However, the propensity of defendants to do whatever it takes to "get off" on a charge is not always the pattern that is seen. Whether it is because they really are insane or whether it is just because they want to rebel against everyone and everything, some people that probably should claim insanity simply do not do so and the question becomes whether that person is even competent to stand trial. Such an instance happened a bit over a decade ago in New York. There was a criminal defendant that refused the advice of counsel to claim an insanity defense and the question became that person was lucid enough to be able to aid in their own defense and whether they should stand trial due to competency issues. Of those surveyed, there was almost a dead even split between those that said he should immediately stand trial and those that said he should not stand trial in his current state. Interestingly enough, most mental health professionals were on board with him being competent while prosecutors tended to say the opposite. Regardless, it was found that, at least at the time, that New York law was far from clear as to how such situations…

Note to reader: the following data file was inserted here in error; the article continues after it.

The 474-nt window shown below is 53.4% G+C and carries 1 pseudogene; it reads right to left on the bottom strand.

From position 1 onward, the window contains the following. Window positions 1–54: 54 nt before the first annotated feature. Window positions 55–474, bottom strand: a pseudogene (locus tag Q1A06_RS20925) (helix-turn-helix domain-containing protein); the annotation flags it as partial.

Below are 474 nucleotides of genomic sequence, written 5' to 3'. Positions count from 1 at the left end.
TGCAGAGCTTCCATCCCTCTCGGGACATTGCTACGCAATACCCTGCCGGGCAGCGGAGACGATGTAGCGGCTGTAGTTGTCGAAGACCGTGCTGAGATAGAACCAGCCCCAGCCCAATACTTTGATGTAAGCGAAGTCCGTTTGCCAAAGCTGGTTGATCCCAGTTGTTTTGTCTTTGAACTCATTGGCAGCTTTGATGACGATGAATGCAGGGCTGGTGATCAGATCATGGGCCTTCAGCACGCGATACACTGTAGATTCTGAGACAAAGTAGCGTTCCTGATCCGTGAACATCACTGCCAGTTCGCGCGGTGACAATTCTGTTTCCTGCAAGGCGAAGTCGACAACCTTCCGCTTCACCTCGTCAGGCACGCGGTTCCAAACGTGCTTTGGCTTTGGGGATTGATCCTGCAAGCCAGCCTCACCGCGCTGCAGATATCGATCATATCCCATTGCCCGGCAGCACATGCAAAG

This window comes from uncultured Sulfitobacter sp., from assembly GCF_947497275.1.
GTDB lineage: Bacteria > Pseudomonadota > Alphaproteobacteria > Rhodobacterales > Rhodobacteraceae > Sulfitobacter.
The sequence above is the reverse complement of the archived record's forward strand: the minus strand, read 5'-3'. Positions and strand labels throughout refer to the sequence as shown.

Sources Used in Document:


Blau, G.L., McGinley, H., & Pasewark, R. (1993). Understanding the use of the insanity defense. Journal Of Clinical Psychology, 49(3), 435-440.

Carroll, A., Scott, R., Green, B., Dalton, T., Brett, A., & McVie, N. (2009). Forensic

mental health orders: orders without borders. Australasian Psychiatry: Bulletin Of

Royal Australian And New Zealand College Of Psychiatrists, 17(1), 34-37.

Cite This Capstone Project: